When he was growing up, the famous science fiction author Ray Bradbury spent time in Tucson. He later told a reporter that it was here that his writing career began at the age of 12.
It was 1959 and developer Howard Hamm wanted Tucson to have a saloon and dance hall. In fact, he also wanted a livery stable, blacksmith shop and old west opera house. To be more precise, Hamm wanted us to have a Trail Dust Town.
The idea had been under wraps for several years, but in August 1970, City Parks Director Gene Reid announced plans for a new 850-acre regional park along the Santa Cruz River.
This article originally ran in "Tales from the Morgue" April 9, 2008.
When the dowager countess of Suffolk and Berkshire lived near Oracle, in the 1950’s, she didn’t have to worry about development encroaching on her view. She owned most of it.
The following originally ran in "Tales from the Morgue" July 28, 2008:
This article originally ran in "Tales from the Morgue" July 25, 2008.
In July 1952, the Tucson Chamber of Commerce presented a list of their top 24 historical sites in town. They planned to place steel markers at each location. But, due to a steel shortage, that part of the plan was on hold.
The Tucson summer of ’42 was going to be a long, hot and dry one and not just due to the weather. Wartime restrictions and priorities on some metals caused a severe shortage of beer caps. But, that was not the only problem standing between beer drinkers and their brew.
Back in the 1930s, when work began on the new Catalina Highway, many Tucsonans began dreaming of a ski lodge on top of Mount Lemmon. Their hopes were only slightly dashed when a consultant told them “There is no use kidding ourselves. This is not snow country.”
The following article is from the Oct. 13, 1939 Arizona Daily Star.
On Trick or Treat night 1951, some of the tricks went a little too far for several residents and the Tucson police. In addition to the minor reports of vandalism, there were several instances that went beyond that. By the time the evening was over, several UA students had been arrested.
As most of the country experienced this past weekend, daylight savings time ended and it was necessary to move their clocks back to standard time. Here in Arizona, however, we have chosen not to participate in that timely scheme. That wasn’t always the case.
An Arizona Daily Star interview with UA grad and future astronaut Dick Scobee. The article ran on April 26, 1979.
Wayne Newton, well-known for his long running show in Las Vegas, has appeared in Tucson on several different occasions. At least two of those performances did not sellout. And, neither of the shows received a very glowing review.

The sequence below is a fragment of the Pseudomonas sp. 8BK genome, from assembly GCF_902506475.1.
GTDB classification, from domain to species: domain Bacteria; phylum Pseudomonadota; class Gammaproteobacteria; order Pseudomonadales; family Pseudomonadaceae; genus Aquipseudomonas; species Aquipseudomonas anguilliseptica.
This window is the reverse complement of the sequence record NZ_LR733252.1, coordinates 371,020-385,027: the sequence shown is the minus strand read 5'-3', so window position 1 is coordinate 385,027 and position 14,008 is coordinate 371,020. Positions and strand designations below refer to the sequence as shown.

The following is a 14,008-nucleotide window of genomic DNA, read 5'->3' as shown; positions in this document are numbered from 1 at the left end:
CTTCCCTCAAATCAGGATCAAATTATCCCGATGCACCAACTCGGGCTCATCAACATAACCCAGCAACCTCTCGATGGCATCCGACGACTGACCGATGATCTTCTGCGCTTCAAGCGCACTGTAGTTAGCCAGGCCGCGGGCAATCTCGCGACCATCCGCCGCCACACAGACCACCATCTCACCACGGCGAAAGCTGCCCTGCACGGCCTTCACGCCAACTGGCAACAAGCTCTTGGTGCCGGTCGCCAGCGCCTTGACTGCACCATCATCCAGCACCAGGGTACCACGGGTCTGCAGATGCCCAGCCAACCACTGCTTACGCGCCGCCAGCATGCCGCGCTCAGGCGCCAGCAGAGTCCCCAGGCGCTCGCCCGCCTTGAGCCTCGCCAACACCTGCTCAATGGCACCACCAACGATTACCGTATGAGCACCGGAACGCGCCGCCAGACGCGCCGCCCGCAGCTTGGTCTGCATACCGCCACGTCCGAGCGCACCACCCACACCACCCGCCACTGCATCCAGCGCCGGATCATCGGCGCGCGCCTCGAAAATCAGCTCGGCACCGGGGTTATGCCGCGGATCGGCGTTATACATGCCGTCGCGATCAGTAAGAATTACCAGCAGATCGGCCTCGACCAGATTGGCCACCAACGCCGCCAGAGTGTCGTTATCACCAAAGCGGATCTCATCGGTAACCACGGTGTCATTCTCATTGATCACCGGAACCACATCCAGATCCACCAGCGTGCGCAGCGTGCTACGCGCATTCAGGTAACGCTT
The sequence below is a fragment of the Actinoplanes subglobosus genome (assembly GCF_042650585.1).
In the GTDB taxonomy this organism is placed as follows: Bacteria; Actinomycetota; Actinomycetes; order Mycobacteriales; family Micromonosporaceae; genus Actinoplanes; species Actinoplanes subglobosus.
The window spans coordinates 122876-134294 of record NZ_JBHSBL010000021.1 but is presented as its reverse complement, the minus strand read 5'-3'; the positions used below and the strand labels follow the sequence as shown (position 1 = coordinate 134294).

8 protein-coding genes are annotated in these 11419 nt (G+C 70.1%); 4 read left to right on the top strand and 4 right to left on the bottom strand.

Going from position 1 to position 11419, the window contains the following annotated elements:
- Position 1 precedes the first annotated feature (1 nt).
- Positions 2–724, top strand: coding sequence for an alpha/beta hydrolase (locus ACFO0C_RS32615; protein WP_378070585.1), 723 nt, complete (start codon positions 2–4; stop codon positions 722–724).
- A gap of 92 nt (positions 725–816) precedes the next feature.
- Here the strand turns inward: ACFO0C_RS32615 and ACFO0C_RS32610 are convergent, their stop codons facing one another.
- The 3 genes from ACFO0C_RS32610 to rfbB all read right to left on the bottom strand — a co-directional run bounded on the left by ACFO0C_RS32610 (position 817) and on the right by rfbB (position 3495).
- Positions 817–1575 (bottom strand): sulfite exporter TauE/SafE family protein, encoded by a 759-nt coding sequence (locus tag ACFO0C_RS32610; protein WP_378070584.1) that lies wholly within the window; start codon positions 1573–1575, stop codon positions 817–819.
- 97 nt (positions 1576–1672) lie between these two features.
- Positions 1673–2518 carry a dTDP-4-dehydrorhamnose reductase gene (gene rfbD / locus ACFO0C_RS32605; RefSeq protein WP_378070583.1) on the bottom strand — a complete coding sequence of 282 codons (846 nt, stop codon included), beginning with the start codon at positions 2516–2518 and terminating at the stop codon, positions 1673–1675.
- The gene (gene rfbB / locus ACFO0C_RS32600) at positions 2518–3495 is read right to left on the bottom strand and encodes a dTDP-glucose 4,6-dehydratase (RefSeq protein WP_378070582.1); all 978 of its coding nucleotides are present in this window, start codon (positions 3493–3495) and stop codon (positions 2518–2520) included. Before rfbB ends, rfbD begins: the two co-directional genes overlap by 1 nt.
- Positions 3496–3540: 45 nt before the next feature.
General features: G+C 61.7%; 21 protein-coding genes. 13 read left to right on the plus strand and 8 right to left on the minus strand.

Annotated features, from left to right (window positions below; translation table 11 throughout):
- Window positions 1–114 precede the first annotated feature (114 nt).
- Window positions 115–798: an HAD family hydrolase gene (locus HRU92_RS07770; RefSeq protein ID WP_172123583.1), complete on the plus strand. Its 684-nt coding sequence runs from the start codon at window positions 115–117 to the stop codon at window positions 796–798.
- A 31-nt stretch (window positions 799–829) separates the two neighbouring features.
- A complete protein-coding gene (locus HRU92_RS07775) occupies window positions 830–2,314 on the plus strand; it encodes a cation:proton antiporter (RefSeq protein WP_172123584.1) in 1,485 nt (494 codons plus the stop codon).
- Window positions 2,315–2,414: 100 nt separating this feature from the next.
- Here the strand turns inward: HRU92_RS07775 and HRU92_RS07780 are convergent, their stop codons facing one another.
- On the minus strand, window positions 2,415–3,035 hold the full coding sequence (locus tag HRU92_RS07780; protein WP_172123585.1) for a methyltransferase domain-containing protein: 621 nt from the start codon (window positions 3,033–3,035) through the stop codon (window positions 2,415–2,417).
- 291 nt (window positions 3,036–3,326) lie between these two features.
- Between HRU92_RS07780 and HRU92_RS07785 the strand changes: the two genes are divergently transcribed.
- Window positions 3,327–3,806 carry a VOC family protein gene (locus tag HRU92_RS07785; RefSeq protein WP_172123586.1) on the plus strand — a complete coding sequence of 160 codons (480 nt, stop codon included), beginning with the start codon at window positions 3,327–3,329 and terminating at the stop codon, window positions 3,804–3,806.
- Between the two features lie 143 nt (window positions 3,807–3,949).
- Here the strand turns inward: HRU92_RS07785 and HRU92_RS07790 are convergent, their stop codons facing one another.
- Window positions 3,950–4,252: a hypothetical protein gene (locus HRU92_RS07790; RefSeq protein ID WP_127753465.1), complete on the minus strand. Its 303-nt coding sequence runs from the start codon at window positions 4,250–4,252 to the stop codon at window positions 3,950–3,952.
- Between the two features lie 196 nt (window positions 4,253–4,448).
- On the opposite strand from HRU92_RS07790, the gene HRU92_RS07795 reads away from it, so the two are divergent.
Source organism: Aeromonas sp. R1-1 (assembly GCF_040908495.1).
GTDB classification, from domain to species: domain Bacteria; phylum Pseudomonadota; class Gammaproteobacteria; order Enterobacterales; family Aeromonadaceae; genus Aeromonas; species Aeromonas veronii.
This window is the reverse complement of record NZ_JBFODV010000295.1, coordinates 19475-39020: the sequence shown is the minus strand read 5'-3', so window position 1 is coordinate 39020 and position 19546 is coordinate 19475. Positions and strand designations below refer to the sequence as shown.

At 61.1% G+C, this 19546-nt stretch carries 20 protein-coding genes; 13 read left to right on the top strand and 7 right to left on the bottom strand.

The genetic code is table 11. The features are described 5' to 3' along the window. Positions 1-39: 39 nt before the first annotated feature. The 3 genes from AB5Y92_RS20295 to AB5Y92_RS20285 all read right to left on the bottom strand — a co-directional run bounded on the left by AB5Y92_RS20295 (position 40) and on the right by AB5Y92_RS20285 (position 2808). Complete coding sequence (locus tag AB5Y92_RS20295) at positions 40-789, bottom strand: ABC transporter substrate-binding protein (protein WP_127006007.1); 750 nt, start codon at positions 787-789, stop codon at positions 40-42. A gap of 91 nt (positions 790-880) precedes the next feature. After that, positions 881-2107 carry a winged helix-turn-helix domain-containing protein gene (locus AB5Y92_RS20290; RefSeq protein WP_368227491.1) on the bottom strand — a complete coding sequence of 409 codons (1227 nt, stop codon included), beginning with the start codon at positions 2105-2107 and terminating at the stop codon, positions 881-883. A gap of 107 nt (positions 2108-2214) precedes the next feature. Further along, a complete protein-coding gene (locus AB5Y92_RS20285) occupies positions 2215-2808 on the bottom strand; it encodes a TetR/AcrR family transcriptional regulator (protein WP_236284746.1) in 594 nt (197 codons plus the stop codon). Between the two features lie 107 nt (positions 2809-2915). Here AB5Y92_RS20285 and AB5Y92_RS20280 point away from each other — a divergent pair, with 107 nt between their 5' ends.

It was almost as good as a ticket to the World Series! In the 1920s and 30s, Tucson baseball fans could “watch” all the series action without leaving the Old Pueblo.
It was a citywide celebration on October 12, 1929, when the UA football stadium was officially dedicated. More than 8,000 people showed up for the festivities and the game. The UA defeated California Institute of Technology 35-0.
The following article ran in the September 4, 1934 Arizona Daily Star. A suicide or a group of hunters who spent too much time in the wilderness? You decide.
Hard to imagine it in this day of pocket size digital devices, but in 1927, it was big news that you could now get a phone with the mouthpiece and receiver in one piece!
With the death of an outstanding athlete, a legend began over 80 years ago. The story starts with the obituary from the Oct. 19, 1926 Arizona Daily Star read as follows:
For the October 30, 1926 University of Arizona Homecoming game, the freshmen and sophomore classes were gearing up for a fight of their own. Here is the story from the Arizona Daily Star announcing the upcoming combat:
Kirk Douglas had high praise for a Tucson landmark. When interviewed for a 1972 magazine article on “Arizona’s Shoot-Em Up Town,” Douglas had high praise for the movie location, Old Tucson.
This ad (without the photo) appeared in the Oct. 17, 1926 Arizona Daily Star:
Ninety-three years ago, on Oct. 16, 1916, Margaret Sanger and two other women opened the first birth control clinic in the United States. Sanger’s goal was to provide women with accurate and effective birth control, so they could avoid unplanned and unwelcome pregnancies.
In March 1961, one of America’s most distinguished composers and conductors, Aaron Copland, spent about a week in Tucson. Among other activities, he lectured at the UA and conducted a performance of the university symphony orchestra and choir.
The trouble started when the administration established a new dress code for students at the UA. On Oct 1, 1959, the Star ran the following story:
Just like the rest of the country, Tucson has had its share of censorship issues. After all, it is not unusual for books, plays or other forms of public expression to be deemed objectionable by some member of the community. Here are a few examples from the Star archives.